Who was prepared for the Taal Volcano emergency? Cavite

Published 8:30 AM, January 24, 2020
Updated 9:37 AM, February 07, 2020

In the frenzy since Taal Volcano in Batangas started erupting more than a week ago, you’ve probably heard little news about Cavite, my home province.

Batangas’ neighboring province to the north was mentioned as an aside in most reports:

Away from blow-by-blow updates on social media, Cavite was in fact a story of quick, coordinated response to this unforeseen disaster. And the reason is, during days of calm, the province’s medical, social services, environmental, and emergency response teams do their work as if on a drill.

CAVITE Provincial Veterinary Office staff and volunteers on January 18, 2020, rescue and treat animals affected by the Taal Volcano eruption. Photo courtesy of Cavite PIO

CAVITE Provincial Veterinary Office staff and volunteers on January 18, 2020, rescue and treat animals affected by the Taal Volcano eruption. Photo courtesy of Cavite PIO

They do the rounds regularly – “Bumababa talaga sila. Kilala nila ang communities, alam nila ang kailangan doon,” a local who had worked with social workers told me. (They go down to the communities. They know the people there, they know what their needs are.)

In past disasters, a provincial government employee said, these people would come to the capitol at 4 am, sometimes even earlier, every day until the situation returned to normal.

A municipal official told me that Cavite Governor Jonvic Remulla had been strict about local government units having well-equipped evacuation centers in strategic clusters of barangays that could be instantly activated when disaster strikes.

So when Batangas was in distress – and it was inevitable that those fleeing their homes would spill into Cavite (and Laguna) – Cavite was prepared to respond.

On January 15, the provincial board passed a resolution placing Cavite under a state of calamity. It also authorized Governor Remulla to accept, on behalf of the province, donations for the Taal survivors.

There was “very little damage to property...outside of the ashfall,” Governor Remulla told Rappler, but the declaration was needed so they could allocate P15 million to help the evacuees from Batangas.

When he spoke to us that day – 3 days into Taal Volcano’s continuing eruption – there were only about 15,000 evacuees from Batangas, only Alfonso and Tagaytay had taken in evacuees, and Dasmarinas City was to open its evacuation centers the following day. (WATCH: Taal Volcano evacuees arrive in Dasmariñas, Cavite)

Since then, the number of evacuees has more than tripled. As I write this, Wednesday afternoon, January 22, there are at least 12,617 families or 47,737 individuals from Batangas who have taken shelter in evacuation centers and foster homes in Cavite. All 23 municipalities and cities of Cavite are now hosting evacuees.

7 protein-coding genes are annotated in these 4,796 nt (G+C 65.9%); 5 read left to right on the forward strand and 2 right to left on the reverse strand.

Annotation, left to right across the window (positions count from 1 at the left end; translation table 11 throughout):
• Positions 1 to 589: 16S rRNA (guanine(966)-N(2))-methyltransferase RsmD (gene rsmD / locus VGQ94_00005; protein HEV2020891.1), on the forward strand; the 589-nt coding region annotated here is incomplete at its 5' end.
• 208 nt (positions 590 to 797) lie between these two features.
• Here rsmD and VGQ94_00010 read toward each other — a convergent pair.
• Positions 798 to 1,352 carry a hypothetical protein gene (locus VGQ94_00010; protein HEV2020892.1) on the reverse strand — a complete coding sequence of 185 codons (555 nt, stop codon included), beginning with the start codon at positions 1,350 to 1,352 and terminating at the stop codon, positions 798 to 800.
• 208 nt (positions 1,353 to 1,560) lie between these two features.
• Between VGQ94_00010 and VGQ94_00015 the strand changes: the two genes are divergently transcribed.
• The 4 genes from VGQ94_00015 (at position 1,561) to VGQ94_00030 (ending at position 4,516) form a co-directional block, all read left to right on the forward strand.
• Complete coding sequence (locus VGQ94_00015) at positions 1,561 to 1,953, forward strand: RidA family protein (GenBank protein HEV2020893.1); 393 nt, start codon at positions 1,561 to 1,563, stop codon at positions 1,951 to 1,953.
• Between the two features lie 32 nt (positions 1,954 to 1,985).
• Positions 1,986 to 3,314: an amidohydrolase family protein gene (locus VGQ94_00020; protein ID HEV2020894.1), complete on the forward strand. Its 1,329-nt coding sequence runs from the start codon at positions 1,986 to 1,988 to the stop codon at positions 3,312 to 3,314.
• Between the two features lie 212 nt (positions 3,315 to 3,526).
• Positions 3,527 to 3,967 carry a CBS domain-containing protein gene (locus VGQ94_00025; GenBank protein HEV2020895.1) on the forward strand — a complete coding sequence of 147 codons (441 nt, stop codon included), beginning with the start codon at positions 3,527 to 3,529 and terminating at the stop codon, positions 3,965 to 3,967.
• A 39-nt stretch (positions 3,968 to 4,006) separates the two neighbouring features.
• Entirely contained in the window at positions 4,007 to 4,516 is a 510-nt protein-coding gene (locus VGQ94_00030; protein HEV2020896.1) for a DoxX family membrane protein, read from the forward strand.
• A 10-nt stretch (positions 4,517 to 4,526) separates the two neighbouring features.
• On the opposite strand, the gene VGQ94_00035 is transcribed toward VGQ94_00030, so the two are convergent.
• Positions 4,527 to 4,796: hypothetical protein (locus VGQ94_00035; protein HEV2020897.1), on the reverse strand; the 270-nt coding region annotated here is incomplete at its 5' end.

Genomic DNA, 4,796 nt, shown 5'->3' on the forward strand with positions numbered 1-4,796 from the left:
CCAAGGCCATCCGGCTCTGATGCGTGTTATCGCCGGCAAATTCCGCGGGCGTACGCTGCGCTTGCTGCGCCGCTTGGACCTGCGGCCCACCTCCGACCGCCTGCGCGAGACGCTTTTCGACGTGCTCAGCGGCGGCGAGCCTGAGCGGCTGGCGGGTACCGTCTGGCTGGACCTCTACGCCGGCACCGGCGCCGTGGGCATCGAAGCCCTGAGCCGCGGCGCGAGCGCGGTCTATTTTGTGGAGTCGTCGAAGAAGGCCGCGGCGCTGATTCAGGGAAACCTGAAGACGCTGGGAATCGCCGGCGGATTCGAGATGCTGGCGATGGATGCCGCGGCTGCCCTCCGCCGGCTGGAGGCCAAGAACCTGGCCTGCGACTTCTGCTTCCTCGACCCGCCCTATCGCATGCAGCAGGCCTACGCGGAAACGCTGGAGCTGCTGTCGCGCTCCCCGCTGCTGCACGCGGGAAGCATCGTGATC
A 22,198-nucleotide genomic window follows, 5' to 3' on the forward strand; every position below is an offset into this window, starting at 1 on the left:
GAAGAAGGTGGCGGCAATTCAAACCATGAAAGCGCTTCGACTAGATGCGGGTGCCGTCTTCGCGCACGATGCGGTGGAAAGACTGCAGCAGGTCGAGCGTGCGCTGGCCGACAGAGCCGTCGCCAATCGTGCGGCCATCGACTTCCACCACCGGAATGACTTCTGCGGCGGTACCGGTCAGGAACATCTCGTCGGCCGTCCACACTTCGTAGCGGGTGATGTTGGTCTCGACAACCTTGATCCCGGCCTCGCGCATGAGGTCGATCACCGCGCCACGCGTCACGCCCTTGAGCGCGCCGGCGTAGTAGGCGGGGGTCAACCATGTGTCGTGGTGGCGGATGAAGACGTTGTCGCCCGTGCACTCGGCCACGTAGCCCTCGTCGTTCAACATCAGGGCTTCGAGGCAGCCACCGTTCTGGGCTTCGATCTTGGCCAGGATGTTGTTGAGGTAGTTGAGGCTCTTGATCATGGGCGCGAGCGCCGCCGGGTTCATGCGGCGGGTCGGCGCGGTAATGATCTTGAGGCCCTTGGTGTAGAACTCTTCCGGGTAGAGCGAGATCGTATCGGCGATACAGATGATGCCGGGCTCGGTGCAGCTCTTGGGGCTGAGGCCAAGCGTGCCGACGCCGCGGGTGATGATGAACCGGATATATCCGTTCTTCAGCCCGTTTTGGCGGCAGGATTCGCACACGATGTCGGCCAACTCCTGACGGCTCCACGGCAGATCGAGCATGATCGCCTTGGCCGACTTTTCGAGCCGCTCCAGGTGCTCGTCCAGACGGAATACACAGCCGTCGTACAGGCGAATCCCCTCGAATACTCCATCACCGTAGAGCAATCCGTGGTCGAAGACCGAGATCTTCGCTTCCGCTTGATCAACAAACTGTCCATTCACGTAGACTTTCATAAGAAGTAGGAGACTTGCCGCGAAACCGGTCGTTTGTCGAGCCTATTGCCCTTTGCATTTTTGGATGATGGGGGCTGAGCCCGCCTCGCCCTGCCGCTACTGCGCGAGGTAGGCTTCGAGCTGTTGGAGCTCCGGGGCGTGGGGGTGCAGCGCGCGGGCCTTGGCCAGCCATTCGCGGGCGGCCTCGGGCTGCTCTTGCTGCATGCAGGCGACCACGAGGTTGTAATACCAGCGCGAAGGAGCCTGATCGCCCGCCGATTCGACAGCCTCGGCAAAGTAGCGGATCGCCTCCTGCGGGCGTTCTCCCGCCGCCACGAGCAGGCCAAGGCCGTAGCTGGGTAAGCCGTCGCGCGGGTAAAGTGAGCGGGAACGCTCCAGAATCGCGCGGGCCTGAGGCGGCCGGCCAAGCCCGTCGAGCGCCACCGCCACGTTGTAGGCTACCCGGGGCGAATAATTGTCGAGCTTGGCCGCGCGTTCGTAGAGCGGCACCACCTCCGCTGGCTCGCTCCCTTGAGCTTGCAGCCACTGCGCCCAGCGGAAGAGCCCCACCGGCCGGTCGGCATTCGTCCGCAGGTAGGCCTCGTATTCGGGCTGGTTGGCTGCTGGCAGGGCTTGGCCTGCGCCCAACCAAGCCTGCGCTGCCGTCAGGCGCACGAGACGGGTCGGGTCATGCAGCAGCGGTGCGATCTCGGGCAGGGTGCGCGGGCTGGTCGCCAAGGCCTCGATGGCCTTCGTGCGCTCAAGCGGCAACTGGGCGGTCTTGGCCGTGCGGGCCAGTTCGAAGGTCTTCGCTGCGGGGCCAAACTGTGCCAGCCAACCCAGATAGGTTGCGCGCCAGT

EVACUEES from Batangas, initially accommodated in Alfonso town, are transferred to Dasmariñas City. Rappler screenshot

EVACUEES from Batangas, initially accommodated in Alfonso town, are transferred to Dasmariñas City. Rappler screenshot

So far, Cavite Provincial Disaster Risk Reduction and Management Office head Louie Rozul told me:

  • The operation center of the disaster response office is on alert status.
  • The Incident Command Center has been activated.
  • Doctors and dentists are checking up the evacuees.
  • Nutritionists are doing rapid health analysis.
  • Mental health doctors are giving psychological services.
  • Veterinarians and volunteers have rescued and treated horses and other animals.
  • Data on evacuees are being processed for disaggregation so these can aid local and national government workers in determining the most appropriate interventions.
  • Mayors and the provincial government are in tight coordination.

Thirty-four years ago, when the ticket of Cory Aquino and Doy Laurel was campaigning in our province for the 1986 snap elections, Doy the vice presidential candidate had an interesting way of telling us Caviteños how closely knit our province was with his Batangas: “Tayo naman sa Cavite at Batangas eh naghihilahang-kalabaw lang.”

Literally, it translated to, “We in Cavite and Batangas would exchange carabaos.” It was a figure of speech for residents of the two provinces inter-marrying, therefore exchanging carabaos for dowry.

With a big explosion still “imminent,” according to volcanologists, threatening Batangas more than any other province in Southern Tagalog, Cavite is pulling all stops to help its “family.” – Rappler.com

Until next week! Email me your thoughts at miriamgracego@rappler.com. If you want to help Rappler pursue in-depth reports on specific sectors and issues, you can donate to our investigative fund here. You can check out the conversations I engage in on Twitter @miriamgracego and follow the stories I share on Facebook.




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